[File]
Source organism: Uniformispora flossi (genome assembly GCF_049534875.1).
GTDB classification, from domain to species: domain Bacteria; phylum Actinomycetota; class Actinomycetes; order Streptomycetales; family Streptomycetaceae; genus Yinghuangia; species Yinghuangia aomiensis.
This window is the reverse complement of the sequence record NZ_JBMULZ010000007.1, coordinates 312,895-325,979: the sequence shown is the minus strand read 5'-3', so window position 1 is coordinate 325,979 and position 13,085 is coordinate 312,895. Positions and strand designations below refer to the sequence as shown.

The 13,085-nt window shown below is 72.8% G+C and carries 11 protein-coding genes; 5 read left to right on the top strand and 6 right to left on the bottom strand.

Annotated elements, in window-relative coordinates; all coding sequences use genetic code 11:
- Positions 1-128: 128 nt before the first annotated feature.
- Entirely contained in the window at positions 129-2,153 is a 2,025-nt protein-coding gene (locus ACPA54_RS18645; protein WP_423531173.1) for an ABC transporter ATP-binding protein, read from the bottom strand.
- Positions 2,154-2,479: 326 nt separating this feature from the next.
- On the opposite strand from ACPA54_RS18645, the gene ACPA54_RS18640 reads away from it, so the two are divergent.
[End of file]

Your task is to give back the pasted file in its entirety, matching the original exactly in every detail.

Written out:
Source organism: Uniformispora flossi (genome assembly GCF_049534875.1).
GTDB classification, from domain to species: domain Bacteria; phylum Actinomycetota; class Actinomycetes; order Streptomycetales; family Streptomycetaceae; genus Yinghuangia; species Yinghuangia aomiensis.
This window is the reverse complement of the sequence record NZ_JBMULZ010000007.1, coordinates 312,895-325,979: the sequence shown is the minus strand read 5'-3', so window position 1 is coordinate 325,979 and position 13,085 is coordinate 312,895. Positions and strand designations below refer to the sequence as shown.

The 13,085-nt window shown below is 72.8% G+C and carries 11 protein-coding genes; 5 read left to right on the top strand and 6 right to left on the bottom strand.

Annotated elements, in window-relative coordinates; all coding sequences use genetic code 11:
- Positions 1-128: 128 nt before the first annotated feature.
- Entirely contained in the window at positions 129-2,153 is a 2,025-nt protein-coding gene (locus ACPA54_RS18645; protein WP_423531173.1) for an ABC transporter ATP-binding protein, read from the bottom strand.
- Positions 2,154-2,479: 326 nt separating this feature from the next.
- On the opposite strand from ACPA54_RS18645, the gene ACPA54_RS18640 reads away from it, so the two are divergent.